Fascinated by inscriptions, Abby led the way, unaware of the somber atmosphere cemeteries were supposed to hold. “Look, Mom! Here’s one with angels and a lamb,” Abby announced, as she slalomed around the gravestones. It says, ‘Little did I know I’d die so young, but I breathed the Lord’s life and my heart has sung’.” Abby read slowly, looking at her mother for an explanation.
Sarah bent down and explained that it was a child’s grave. Abby’s demeanor darkened until a squirrel caught her eye. She followed it to a small mound. “This way!” Abby called as she conquered the little hill. “Cov-ing-ton,” she sounded out. “I think the whole family is here.”
Sarah felt an instant chill as she walked toward her daughter. The tallest stone was that of Thomas Covington, family patriarch, born 1690. To the right were his wife, Elizabeth, and their son,
Thomas II, born 1712. Also interred was Hester, wife of Thomas II, and their three boys, Thomas III, Theodore, and Terrence, born between 1735 and 1742. When Sarah saw the last marker for Terrence, she uttered an irrepressible “Oh!”
“What’s the matter?” Abby asked.
Sarah explained, “I just read about this person.”
“What did you read?” Abby bent down to pick up a handful of acorns as she waited for an answer.
“I read that Terrence Covington lived in the house I am trying to sell,” Sarah replied, not telling all.
Next to Terrence’s grave was a pure white stone etched with the profile of a woman. Abby’s attention shifted to the carved marker. “This one’s pretty. The lady looks like you when you wear your hair up,” she observed. Sarah stood still, her eyes darting between the two headstones.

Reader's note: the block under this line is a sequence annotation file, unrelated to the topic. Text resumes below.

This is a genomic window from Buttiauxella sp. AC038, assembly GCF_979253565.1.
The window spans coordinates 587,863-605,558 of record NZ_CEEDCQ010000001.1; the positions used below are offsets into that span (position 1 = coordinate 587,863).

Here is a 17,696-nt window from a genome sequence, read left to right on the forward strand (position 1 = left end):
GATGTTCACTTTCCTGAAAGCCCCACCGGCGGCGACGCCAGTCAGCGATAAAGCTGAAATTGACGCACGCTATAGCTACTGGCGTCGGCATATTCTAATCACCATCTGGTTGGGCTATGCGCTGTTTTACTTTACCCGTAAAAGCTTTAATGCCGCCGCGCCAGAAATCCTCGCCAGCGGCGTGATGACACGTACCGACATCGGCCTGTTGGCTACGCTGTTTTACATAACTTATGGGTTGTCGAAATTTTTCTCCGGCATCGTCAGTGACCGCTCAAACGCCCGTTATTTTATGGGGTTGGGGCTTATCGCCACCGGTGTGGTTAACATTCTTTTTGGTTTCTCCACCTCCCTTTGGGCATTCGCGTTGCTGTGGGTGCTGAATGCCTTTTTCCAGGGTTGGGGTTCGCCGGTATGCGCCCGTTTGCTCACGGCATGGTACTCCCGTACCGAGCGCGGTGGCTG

The inscription on Terrence’s stone referred to his wife. “Too young to leave a son behind, always in my heart and mind. I will lie near you to finally rest, but only after I fill my quest.”
“What’s a quest?” Abby asked.
“It’s like a search…a long search,” Sarah answered, not paying complete attention. She was too busy reading the information on the white stone: “Sarah Hawthorne Covington: 1747-1766.”
Abby reached up to touch the cold marble.
“She was only 19 when she died,” Sarah said, a note of sadness creeping into her words. She remembered how full of life she had been at that age.
“That’s way old,” Abby decided, seeing the world from a child’s perspective.
“Well, just wait until you’re 19, my dear. It all goes by very fast,” Sarah cautioned as she guided Abby toward the gate. “We’ll come back another time, maybe in the spring,” she promised.
“What happens when you die?” Abby asked, deep in thought as they left the cemetery.
“No one knows for sure,” Sarah said, “but we like to think it’s something pretty and peaceful.” She hugged Abby and they walked home, hand in hand.
Sarah wasn’t certain Abby had grasped the connection between life and death, but it felt good talking about the natural progression of things. “You can ask Daddy more about it,” she had suggested, figuring Carter would provide a scientific spin.
Abby fed her fish as Sarah prepared lunch. “Could there be such a thing as reincarnation?” Sarah wondered as she set out jars of peanut butter and jelly. “Maybe there’s a portal—like a black hole—that would allow us to move between realms. What if it were possible to manipulate time to make a spiritual connection?” Sarah couldn’t shake these bizarre thoughts.
“Want some soup, Jared?” she called to her son, now plunked comfortably in front of the TV. “Abby?”
They both yelled back almost in unison. “Sure. Alphabet soup.
Not that weird pea stuff.”
Sarah laughed. “Don’t worry. No green pea,” she said, smiling as she went to the pantry.
Life in the present certainly had its moments.